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Back to Blogging – Fall Golfing Hurts

Hi Everyone, it’s been a while since I posted anything if you follow youthworktalk regularly. I do apologize for my lack of words in recent weeks.

I have unofficially been taking the end of the summer to spend some extra time with the family and get used to being a dad to number two (Addie, born on July 7th – I was afraid this Englishman would have to deal with one of his kids being born on that rebellious day, also know as July 4th – just kidding).

In addition to having a newborn in the Bell household, it has been a challenging season in many other ways. It has been good to be at home and take time to catch up and rest up at times. However, here we are well into September and the Fall is truly underway with a yearly tradition for me and some friends:

golf ballEvery year, the pastors from our church are invited out for a free day of golf that is put on by a local funeral home as a way to support pastors and give them a fun day as the Fall gets kicked off. In fact, one of the directors from the funeral home attends our church and always allows us an extra couple of players to join us from our church. It’s always a fun day filled with lots of bad golf shots and constant pranks. It’s always a ‘scramble’ game, so we never really take it too seriously… especially since we’re not that good… We affectionately call this golf outing ‘The Undertaker Open’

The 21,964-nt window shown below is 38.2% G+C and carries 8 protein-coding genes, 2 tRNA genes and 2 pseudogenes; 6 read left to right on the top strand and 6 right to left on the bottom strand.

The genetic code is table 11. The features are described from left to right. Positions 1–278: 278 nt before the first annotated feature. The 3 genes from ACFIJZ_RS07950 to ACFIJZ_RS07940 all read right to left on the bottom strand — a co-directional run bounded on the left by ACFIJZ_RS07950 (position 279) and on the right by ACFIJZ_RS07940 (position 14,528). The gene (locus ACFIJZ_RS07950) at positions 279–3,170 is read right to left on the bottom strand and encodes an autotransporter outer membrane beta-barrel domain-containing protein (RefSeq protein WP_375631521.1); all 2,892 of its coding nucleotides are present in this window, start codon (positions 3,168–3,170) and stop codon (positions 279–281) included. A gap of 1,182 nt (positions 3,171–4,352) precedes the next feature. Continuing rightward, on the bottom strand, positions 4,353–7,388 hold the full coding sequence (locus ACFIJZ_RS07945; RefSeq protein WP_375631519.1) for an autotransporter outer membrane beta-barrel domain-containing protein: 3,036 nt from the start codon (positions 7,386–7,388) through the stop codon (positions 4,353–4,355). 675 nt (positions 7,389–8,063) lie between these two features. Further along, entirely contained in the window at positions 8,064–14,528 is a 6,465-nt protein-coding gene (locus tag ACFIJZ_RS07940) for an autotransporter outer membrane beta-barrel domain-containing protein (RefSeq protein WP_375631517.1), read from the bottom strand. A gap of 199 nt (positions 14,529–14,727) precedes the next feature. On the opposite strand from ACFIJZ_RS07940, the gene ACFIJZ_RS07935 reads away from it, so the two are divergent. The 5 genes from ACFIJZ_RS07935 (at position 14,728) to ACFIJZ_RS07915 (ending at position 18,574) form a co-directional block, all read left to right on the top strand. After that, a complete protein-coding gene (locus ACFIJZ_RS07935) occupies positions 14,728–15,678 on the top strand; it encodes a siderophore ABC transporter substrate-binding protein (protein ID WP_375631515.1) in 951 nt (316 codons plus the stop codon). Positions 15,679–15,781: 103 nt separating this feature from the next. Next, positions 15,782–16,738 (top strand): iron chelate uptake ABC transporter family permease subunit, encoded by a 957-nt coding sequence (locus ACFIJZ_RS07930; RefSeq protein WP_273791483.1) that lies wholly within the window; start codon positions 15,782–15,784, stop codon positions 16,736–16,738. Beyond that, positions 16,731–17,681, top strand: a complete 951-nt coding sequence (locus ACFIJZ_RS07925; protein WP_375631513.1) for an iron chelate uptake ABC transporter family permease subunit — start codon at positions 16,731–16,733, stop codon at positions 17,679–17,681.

So, last Monday two sets of foursomes from our church headed out for a great day of golf… First the pastors and the then another four from our leadership team at church… These guys had been playing pranks on us all day long… It was great to get them back by unstrapping their golf bags from their carts and watching them fall off the back of the cart at the 14th tee!!!   We celebrated, high fived, did some embarrassing celebration dance and took our tee shots quickly… they were following closely behind us… In our haste, our best shot ended up on the left side of the fairway behind a tree that had roots sticking up all over the place. Not the best place for a second shot… But a ‘safer’ place behind a tree from the guys who kept yelling “FORE” as they pretended to hit golf balls our way… It was my turn to swing… this is where it gets blurry…

It was a long shot from a hard piece of ground with lots of tree roots close to my ball. I knew I had to hit the ball with great accuracy and great power. All day I had been making some good shots and I was confident I could get my team ‘out of the woods’… or so I thought… I came through the ball with as much swing and power as I could and in a split second…. BAM, CRACK, OUCH!!!  The ball left my club, hit a tree root three feet in front of me and came back and hit me straight in the mouth… or more accurately… in the teeth. I instantly felt one tooth break off and blood started to pour… Time slowed down and and my pastor friends around were talking in deep slow voices… I ended up at urgent care and the dentist and I was so bummed that I missed the wonderful free lunch!

The damage in the end was painful, but I count myself blessed that the golf ball didn’t do more damage. I ended up losing a tooth, a ‘hole’ in my face where another tooth came through, and some teeth that needed realigning. I got stitched up, and some minor dental surgery. At the end of the day, I am British, and I guess it’s ok to have some bad teeth isn’t it?

So, where is the youth ministry in this post you might ask? Well, here you go: